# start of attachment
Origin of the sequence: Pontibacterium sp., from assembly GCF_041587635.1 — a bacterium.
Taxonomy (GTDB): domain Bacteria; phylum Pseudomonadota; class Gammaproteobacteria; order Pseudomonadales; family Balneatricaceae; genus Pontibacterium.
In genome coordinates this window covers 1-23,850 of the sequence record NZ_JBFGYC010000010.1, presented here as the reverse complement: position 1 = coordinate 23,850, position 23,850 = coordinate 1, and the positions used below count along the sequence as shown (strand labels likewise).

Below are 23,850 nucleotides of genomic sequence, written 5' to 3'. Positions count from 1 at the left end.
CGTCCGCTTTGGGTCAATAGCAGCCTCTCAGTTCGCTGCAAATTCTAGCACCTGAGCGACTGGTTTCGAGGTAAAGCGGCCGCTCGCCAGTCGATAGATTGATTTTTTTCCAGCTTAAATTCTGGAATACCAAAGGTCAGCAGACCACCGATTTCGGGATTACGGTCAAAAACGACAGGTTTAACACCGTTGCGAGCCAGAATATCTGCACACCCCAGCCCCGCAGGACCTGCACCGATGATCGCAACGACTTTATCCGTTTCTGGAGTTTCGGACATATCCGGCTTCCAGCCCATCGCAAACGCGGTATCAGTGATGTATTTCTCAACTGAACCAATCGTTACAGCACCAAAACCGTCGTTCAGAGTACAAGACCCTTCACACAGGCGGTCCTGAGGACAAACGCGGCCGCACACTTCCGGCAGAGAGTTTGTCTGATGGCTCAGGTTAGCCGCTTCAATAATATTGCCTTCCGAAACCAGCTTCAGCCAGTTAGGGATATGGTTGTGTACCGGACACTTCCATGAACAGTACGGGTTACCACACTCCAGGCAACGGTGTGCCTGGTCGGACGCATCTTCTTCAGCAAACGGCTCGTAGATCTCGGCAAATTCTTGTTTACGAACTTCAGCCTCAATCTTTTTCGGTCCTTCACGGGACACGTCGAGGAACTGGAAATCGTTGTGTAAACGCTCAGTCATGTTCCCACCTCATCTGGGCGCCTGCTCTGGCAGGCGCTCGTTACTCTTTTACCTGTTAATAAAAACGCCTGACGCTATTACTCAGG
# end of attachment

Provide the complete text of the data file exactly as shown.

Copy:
Origin of the sequence: Pontibacterium sp., from assembly GCF_041587635.1 — a bacterium.
Taxonomy (GTDB): domain Bacteria; phylum Pseudomonadota; class Gammaproteobacteria; order Pseudomonadales; family Balneatricaceae; genus Pontibacterium.
In genome coordinates this window covers 1-23,850 of the sequence record NZ_JBFGYC010000010.1, presented here as the reverse complement: position 1 = coordinate 23,850, position 23,850 = coordinate 1, and the positions used below count along the sequence as shown (strand labels likewise).

Below are 23,850 nucleotides of genomic sequence, written 5' to 3'. Positions count from 1 at the left end.
CGTCCGCTTTGGGTCAATAGCAGCCTCTCAGTTCGCTGCAAATTCTAGCACCTGAGCGACTGGTTTCGAGGTAAAGCGGCCGCTCGCCAGTCGATAGATTGATTTTTTTCCAGCTTAAATTCTGGAATACCAAAGGTCAGCAGACCACCGATTTCGGGATTACGGTCAAAAACGACAGGTTTAACACCGTTGCGAGCCAGAATATCTGCACACCCCAGCCCCGCAGGACCTGCACCGATGATCGCAACGACTTTATCCGTTTCTGGAGTTTCGGACATATCCGGCTTCCAGCCCATCGCAAACGCGGTATCAGTGATGTATTTCTCAACTGAACCAATCGTTACAGCACCAAAACCGTCGTTCAGAGTACAAGACCCTTCACACAGGCGGTCCTGAGGACAAACGCGGCCGCACACTTCCGGCAGAGAGTTTGTCTGATGGCTCAGGTTAGCCGCTTCAATAATATTGCCTTCCGAAACCAGCTTCAGCCAGTTAGGGATATGGTTGTGTACCGGACACTTCCATGAACAGTACGGGTTACCACACTCCAGGCAACGGTGTGCCTGGTCGGACGCATCTTCTTCAGCAAACGGCTCGTAGATCTCGGCAAATTCTTGTTTACGAACTTCAGCCTCAATCTTTTTCGGTCCTTCACGGGACACGTCGAGGAACTGGAAATCGTTGTGTAAACGCTCAGTCATGTTCCCACCTCATCTGGGCGCCTGCTCTGGCAGGCGCTCGTTACTCTTTTACCTGTTAATAAAAACGCCTGACGCTATTACTCAGG